Since COVID-19 first struck the world, supply lines became strained to the breaking point as shelves were running empty at stores and hospitals were struggling to have enough PPE and equipment to handle the sudden surge of patients as people became sick or were dying from the effects of COVID-19. It wasn’t too long before the FDA began putting a plan together to try countering the shortages that shocked the nation as healthcare workers struggled to find the means to protect themselves as well as save the lives of others. Enter the CARES Act, or the Coronavirus Aid, Relief, and Economic Security Act.
What Does the CARES Act Do?
Signed into law back on March 27, 2020, the CARES Act was the FDA’s move to assume the authority of preventing the shortage of medical equipment in the case of a public health emergency, or even in anticipation of a possible public health emergency. This is crucial because of how the COVID-19 pandemic has revealed that even with knowledge of a possible pandemic, our public health emergency response was nowhere near sufficient and hundreds of thousands have died for it. The main weakness that the CARES Act is meant to address is in our medical supply chain. There were not enough materials and equipment before to meet the rising demand when the pandemic had struck—and there was a need for establishing where the decision-making really needed to be. Now, the FDA can have the power to make those decisions quickly and decisively.
How Will the CARES Act Be Carried Out?
The FDA already has its 2022 budget outlined with $21.6 million to be invested into their new Resilient Supply Chain and Shortages Prevention Program (RSCSPP). This funding will be for the Center for Devices and Radiological Health (CDRH) and will be dedicated to establishing the first permanent program in the US for supply chain resilience regarding medical devices—it is but a first step, but a crucial one towards building a stronger nation in the face of future public health emergencies. It is a somber thought that the science community is already predicting that there will be more public health emergencies to follow in the wake of sweeping changes to our climate, but the CARES Act and consequent funding for the FDA will aid in the necessary steps to preparing us all.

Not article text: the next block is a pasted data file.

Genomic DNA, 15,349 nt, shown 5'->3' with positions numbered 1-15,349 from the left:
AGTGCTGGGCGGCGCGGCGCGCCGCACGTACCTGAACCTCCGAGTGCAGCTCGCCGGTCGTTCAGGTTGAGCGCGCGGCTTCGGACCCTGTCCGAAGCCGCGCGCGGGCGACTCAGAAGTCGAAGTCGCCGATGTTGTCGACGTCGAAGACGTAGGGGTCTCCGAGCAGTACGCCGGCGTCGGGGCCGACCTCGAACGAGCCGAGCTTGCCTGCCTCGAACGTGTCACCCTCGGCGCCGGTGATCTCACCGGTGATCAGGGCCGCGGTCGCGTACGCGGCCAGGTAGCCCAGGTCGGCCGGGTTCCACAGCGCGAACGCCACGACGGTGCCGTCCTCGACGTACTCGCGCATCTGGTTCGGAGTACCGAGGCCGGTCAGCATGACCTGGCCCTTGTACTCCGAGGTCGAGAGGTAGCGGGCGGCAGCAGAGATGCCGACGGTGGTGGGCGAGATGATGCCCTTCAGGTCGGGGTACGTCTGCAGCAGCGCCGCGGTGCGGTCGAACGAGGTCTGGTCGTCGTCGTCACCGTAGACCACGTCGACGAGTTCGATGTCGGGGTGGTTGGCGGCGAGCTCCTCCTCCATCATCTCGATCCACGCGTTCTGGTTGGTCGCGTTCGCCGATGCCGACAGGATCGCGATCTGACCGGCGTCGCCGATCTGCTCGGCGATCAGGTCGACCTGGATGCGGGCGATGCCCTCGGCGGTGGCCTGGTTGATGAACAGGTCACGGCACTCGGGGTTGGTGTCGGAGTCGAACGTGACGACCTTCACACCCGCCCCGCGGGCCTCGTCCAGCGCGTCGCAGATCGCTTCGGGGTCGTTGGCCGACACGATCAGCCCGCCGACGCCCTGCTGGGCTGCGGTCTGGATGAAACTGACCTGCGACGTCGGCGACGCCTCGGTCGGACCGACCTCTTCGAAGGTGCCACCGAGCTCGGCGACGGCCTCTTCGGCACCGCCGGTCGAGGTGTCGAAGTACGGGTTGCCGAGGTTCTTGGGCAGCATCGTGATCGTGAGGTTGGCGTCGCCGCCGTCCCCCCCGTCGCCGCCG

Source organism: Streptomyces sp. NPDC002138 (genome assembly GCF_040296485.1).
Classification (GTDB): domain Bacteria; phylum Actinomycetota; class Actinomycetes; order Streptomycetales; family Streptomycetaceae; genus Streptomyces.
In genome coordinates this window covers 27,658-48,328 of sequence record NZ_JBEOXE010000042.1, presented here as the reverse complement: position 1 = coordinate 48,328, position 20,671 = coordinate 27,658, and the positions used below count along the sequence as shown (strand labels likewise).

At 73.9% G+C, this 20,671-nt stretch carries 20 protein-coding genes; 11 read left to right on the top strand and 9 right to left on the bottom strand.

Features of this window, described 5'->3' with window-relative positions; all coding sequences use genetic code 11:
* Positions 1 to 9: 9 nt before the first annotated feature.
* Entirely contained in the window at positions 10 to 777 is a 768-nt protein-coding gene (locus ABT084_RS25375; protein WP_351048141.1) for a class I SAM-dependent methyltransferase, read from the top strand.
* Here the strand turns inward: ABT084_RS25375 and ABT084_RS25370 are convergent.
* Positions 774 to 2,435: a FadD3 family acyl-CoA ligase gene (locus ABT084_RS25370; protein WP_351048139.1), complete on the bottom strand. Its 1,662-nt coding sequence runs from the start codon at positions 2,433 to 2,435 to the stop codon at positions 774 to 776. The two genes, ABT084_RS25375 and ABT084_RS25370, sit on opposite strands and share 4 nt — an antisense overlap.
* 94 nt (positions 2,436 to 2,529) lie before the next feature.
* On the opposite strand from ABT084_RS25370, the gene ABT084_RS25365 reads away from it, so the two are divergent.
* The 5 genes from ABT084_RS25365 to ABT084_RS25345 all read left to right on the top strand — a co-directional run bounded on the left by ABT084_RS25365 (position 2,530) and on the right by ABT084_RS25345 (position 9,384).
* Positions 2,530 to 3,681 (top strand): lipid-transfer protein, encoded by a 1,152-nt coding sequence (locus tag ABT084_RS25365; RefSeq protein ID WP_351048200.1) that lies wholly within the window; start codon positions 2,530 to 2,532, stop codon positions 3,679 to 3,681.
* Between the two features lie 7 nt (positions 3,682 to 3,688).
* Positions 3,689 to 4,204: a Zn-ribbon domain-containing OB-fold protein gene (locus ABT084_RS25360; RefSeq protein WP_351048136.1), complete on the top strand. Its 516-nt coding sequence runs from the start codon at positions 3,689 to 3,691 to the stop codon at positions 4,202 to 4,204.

What is the Ultimate Goal of the RSCSPP?
The RSCSPP is designed to ultimately provide the CDRH with the means to provide fast and well-backed intervention for when possible supply shortages may occur or when supply chains may possibly be disrupted regarding medical supplies and equipment. Here are just some of the ways that this will be made possible:
- Regulatory measures may be made, and valuable partnerships can be forged with the medical industry, healthcare providers, and patients.
- The development and improvement of supply chain intelligence through predictive modeling.
- Develop the means for early signal detection and constant surveillance.
- Invest in preventative measures that can help ensure that shortages don’t occur in the first place when domestic supply chains become stressed.
All of this goes into more than just preparing for emergencies, it will also benefit everyday operations—the health of all in the United States will benefit in the end.
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